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Group Guidance Approach to Classroom Management

Instructor: Frank Clint

Frank has been an educator for over 10 years. He has a doctorate degree in education with a concentration in curriculum and instruction.

Did you know that most discipline problems are triggered in groups of students? The group guidance approach to classroom management helps teachers understand group defiance by looking at root causes to guide students to a better way forward.

Unfortunate Circumstances

When a group of students tries to work together to defy the teacher, resist, and be hostile, don't try to match force with force. As a teacher, you may find yourself in one of these most challenging and unfortunate situations where a group of students:

  1. Excessively talk while you are trying to give a lesson
  2. Constantly disrupt while you try to teach, interfering with instruction
  3. Outright refuse to follow classroom rules or school policies
  4. Refuse to obey or challenge to authority
  5. Work against you in solidarity as a group, resisting your efforts as their teacher

These are extreme examples of a hostile and aggressive group of students who are overtly defiant and disrupt instruction. In cases such as these, using the group guidance approach is the best way to handle this problem. The wrong approach would be to become aggressive yourself, making the situation worse. Let's take a look at this approach to classroom management.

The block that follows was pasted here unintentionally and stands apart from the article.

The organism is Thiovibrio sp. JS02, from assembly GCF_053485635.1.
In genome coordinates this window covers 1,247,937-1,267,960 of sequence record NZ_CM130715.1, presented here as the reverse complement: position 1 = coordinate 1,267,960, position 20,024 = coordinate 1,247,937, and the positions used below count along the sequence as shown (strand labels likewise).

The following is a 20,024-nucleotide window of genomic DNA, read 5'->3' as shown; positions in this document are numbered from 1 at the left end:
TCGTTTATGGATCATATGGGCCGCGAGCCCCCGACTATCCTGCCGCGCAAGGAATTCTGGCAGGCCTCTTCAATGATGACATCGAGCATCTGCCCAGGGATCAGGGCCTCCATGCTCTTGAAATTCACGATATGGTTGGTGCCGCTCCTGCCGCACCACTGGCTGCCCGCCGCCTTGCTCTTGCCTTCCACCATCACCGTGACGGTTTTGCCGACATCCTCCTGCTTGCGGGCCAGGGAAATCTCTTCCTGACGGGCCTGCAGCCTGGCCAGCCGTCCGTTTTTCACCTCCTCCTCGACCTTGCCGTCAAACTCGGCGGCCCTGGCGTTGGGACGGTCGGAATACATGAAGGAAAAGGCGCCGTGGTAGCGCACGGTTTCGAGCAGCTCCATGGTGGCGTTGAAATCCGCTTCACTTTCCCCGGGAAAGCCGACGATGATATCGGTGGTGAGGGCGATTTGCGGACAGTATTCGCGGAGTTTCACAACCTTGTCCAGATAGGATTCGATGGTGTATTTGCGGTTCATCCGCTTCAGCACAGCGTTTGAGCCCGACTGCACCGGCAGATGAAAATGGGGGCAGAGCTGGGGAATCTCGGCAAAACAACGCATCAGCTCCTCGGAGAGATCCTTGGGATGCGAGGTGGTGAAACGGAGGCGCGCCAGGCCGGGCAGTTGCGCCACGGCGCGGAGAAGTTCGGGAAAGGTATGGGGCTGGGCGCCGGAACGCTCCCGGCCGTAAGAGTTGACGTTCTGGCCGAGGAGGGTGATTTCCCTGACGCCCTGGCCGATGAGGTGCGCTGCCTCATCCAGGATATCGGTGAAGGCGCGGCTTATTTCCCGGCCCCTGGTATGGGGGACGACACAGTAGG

Group Guidance Approach to Classroom Management

Group guidance was developed by Fritz Redl and is based on altering the behavior of individuals and groups. Before thinking about manipulating surface behaviors and trying to maintain good behavior from that point on, think about some of the things that cause students and groups of students to misbehave. One of the leading causes of discipline problems is boredom. Boredom leads to frustration, withdrawal, aggression, and irritability of a whole group of students. There are also three primary causes.

Three Primary Causes

  • History of the Individual -
    • A problem related to a psychological problem of one child.
    • 10% of misbehavior is individual
  • Conditions of a Group -
    • A problem related to conditions the group dislikes.
    • 30% is group condition
  • Mix of Individual and Group -
    • A problem centers around an individual but something in the group triggers it.
    • 60% includes a mix of individual and group

Group Guidance Approach

Research suggests that 90% of all discipline cases need group remediation. To maintain good group discipline, you need to try to first gain a good understanding of your group of students. Understanding the group's needs and interests will help you manipulate the surface behaviors. Ask yourself these questions about your students:

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